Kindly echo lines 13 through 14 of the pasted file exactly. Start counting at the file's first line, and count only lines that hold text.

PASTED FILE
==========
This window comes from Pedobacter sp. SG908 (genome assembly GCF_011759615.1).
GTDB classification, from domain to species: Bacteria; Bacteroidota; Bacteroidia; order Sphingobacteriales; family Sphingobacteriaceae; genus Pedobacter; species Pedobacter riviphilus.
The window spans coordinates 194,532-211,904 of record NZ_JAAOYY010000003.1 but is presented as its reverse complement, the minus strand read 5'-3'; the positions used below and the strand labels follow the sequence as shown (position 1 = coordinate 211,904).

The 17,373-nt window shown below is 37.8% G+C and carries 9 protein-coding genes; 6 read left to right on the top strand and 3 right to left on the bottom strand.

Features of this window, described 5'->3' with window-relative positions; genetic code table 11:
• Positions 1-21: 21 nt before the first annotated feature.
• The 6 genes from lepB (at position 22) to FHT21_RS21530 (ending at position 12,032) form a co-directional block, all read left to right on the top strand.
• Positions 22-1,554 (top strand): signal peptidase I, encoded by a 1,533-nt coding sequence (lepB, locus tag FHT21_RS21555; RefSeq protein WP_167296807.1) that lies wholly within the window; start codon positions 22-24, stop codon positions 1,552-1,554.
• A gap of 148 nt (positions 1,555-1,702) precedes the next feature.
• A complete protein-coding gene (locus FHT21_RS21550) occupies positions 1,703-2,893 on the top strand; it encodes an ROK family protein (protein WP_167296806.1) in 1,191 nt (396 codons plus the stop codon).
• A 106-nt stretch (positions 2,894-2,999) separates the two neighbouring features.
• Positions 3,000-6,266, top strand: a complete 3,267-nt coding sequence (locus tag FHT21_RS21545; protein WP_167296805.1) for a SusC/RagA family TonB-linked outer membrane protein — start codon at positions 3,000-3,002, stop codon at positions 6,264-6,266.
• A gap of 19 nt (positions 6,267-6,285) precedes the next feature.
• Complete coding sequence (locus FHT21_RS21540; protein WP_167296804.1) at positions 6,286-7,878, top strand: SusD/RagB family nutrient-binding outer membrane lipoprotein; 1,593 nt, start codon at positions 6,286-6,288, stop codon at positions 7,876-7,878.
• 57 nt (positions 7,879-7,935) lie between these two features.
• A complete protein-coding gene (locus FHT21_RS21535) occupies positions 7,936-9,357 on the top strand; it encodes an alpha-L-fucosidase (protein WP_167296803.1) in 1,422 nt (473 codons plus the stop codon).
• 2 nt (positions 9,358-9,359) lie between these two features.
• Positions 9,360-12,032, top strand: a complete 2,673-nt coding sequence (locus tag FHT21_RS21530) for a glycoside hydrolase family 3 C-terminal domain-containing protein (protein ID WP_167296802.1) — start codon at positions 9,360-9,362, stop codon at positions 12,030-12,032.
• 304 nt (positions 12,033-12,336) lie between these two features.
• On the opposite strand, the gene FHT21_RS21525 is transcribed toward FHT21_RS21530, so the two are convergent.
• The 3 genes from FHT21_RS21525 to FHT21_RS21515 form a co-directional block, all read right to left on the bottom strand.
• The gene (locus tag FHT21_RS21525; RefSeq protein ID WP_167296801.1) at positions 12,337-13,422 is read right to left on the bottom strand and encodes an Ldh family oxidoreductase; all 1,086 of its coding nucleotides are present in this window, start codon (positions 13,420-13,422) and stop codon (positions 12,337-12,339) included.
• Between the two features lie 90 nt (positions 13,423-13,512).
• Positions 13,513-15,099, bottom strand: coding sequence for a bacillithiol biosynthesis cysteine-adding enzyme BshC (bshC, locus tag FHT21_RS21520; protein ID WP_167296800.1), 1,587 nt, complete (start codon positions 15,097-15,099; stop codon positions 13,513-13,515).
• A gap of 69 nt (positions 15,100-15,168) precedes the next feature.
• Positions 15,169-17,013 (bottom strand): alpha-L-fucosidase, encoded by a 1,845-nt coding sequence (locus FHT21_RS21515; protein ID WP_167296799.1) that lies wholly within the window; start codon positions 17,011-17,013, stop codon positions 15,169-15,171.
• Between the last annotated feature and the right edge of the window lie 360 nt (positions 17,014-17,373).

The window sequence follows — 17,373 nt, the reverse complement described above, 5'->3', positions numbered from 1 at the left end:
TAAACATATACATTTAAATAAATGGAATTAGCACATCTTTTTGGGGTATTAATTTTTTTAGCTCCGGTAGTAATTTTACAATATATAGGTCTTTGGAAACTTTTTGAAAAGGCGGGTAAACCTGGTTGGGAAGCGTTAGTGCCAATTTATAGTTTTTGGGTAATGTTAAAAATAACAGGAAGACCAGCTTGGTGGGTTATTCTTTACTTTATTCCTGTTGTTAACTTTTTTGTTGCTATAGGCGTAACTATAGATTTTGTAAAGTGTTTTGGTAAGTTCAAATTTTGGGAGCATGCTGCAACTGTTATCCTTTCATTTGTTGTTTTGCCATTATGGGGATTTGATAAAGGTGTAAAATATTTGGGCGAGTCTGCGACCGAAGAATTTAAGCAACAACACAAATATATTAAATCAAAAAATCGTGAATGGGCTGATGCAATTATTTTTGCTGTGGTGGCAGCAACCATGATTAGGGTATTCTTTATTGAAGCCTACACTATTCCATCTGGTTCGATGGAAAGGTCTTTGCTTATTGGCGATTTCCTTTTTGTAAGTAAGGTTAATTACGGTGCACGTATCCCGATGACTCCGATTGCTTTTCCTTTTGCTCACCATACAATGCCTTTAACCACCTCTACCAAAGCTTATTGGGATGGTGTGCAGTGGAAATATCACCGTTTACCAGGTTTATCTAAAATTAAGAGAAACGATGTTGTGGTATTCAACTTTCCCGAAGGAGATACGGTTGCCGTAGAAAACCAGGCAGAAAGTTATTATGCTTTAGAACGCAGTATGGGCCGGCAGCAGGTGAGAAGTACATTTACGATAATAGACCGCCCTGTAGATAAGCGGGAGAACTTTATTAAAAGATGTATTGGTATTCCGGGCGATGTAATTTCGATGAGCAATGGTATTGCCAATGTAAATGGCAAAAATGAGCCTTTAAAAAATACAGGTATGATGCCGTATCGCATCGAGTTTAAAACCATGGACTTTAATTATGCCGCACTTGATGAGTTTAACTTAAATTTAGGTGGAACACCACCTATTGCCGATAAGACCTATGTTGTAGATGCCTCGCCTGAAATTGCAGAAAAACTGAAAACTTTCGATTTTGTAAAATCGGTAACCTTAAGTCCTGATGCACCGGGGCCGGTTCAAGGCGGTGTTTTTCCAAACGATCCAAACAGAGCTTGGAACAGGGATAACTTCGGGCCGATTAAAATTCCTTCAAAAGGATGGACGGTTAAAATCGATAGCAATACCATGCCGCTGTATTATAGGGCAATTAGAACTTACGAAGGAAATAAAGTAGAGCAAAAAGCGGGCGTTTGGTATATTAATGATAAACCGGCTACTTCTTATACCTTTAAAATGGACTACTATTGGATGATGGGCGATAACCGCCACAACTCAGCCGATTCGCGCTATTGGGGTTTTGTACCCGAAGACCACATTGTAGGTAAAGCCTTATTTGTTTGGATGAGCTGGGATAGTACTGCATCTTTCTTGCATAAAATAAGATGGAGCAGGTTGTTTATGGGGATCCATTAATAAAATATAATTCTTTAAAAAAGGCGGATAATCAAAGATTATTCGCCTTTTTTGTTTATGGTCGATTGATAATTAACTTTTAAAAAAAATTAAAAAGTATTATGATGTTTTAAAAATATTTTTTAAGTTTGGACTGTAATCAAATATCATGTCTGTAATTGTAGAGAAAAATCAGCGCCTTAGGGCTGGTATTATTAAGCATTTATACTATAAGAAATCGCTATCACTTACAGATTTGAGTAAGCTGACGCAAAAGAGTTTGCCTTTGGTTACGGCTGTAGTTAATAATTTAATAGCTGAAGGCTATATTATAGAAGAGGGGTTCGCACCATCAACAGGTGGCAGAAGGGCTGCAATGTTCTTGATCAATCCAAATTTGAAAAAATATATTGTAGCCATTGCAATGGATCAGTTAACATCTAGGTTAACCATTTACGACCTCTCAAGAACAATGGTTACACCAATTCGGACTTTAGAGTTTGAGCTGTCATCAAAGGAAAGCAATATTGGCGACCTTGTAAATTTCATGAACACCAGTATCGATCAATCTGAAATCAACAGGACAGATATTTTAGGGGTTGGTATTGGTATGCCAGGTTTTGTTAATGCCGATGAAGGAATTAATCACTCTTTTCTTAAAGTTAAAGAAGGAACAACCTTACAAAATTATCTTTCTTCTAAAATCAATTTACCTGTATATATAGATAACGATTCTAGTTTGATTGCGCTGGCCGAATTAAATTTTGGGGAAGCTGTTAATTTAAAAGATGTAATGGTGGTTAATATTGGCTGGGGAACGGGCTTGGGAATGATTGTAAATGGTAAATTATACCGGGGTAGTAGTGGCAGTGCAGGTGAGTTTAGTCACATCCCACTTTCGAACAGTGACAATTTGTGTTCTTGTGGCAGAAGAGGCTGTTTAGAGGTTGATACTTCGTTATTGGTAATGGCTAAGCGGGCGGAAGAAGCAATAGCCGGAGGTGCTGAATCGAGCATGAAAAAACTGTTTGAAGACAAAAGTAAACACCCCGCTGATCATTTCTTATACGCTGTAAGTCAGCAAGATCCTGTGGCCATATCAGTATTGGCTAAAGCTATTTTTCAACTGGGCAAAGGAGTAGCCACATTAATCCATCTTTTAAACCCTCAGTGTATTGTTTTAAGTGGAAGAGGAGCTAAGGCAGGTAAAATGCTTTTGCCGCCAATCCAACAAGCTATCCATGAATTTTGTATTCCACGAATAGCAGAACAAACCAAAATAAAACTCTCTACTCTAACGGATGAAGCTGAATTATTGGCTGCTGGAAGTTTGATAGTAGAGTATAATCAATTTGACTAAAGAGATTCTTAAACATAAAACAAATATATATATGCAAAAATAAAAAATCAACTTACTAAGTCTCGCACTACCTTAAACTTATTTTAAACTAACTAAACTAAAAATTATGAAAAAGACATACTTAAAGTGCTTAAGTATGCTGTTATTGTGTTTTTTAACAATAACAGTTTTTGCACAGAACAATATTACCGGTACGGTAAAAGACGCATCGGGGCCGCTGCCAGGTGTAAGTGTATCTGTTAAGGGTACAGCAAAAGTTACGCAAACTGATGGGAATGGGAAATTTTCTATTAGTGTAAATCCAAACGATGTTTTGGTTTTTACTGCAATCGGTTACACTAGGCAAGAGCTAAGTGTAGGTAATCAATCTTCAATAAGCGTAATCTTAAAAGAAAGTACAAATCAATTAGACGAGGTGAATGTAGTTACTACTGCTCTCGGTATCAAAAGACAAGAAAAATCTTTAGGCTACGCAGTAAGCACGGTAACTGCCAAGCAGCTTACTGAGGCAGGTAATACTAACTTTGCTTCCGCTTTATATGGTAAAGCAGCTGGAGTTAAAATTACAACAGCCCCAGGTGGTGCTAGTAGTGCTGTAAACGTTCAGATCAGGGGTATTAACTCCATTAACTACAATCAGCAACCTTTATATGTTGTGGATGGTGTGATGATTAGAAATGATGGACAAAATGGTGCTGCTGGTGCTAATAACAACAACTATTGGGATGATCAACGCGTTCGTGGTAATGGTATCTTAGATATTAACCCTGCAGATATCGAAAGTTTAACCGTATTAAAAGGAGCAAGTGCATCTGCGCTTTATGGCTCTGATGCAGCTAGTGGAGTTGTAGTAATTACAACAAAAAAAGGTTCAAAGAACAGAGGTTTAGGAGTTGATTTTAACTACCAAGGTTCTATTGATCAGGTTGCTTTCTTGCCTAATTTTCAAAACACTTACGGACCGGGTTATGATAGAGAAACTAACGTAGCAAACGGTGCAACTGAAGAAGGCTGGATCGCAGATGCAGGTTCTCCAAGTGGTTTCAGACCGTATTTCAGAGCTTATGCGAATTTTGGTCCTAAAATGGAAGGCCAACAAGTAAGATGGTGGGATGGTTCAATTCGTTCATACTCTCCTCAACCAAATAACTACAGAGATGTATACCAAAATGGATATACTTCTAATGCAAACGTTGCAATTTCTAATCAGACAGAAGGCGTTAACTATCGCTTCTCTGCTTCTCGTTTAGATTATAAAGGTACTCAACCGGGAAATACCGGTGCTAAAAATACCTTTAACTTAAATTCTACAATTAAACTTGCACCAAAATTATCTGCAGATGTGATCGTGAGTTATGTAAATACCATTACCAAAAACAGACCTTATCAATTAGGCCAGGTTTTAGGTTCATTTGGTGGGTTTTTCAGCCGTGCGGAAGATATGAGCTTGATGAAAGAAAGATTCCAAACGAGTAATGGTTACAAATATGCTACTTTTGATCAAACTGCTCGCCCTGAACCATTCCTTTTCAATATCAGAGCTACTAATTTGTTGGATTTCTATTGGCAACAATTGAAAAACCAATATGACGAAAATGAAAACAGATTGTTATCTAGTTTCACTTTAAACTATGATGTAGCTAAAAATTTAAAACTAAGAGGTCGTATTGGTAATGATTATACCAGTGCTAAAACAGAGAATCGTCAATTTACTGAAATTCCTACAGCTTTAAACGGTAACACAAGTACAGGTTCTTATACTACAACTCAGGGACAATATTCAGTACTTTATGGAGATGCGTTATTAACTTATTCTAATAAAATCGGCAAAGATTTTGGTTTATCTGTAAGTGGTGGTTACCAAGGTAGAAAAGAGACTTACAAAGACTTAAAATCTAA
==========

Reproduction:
• A gap of 19 nt (positions 6,267-6,285) precedes the next feature.
• Complete coding sequence (locus FHT21_RS21540; protein WP_167296804.1) at positions 6,286-7,878, top strand: SusD/RagB family nutrient-binding outer membrane lipoprotein; 1,593 nt, start codon at positions 6,286-6,288, stop codon at positions 7,876-7,878.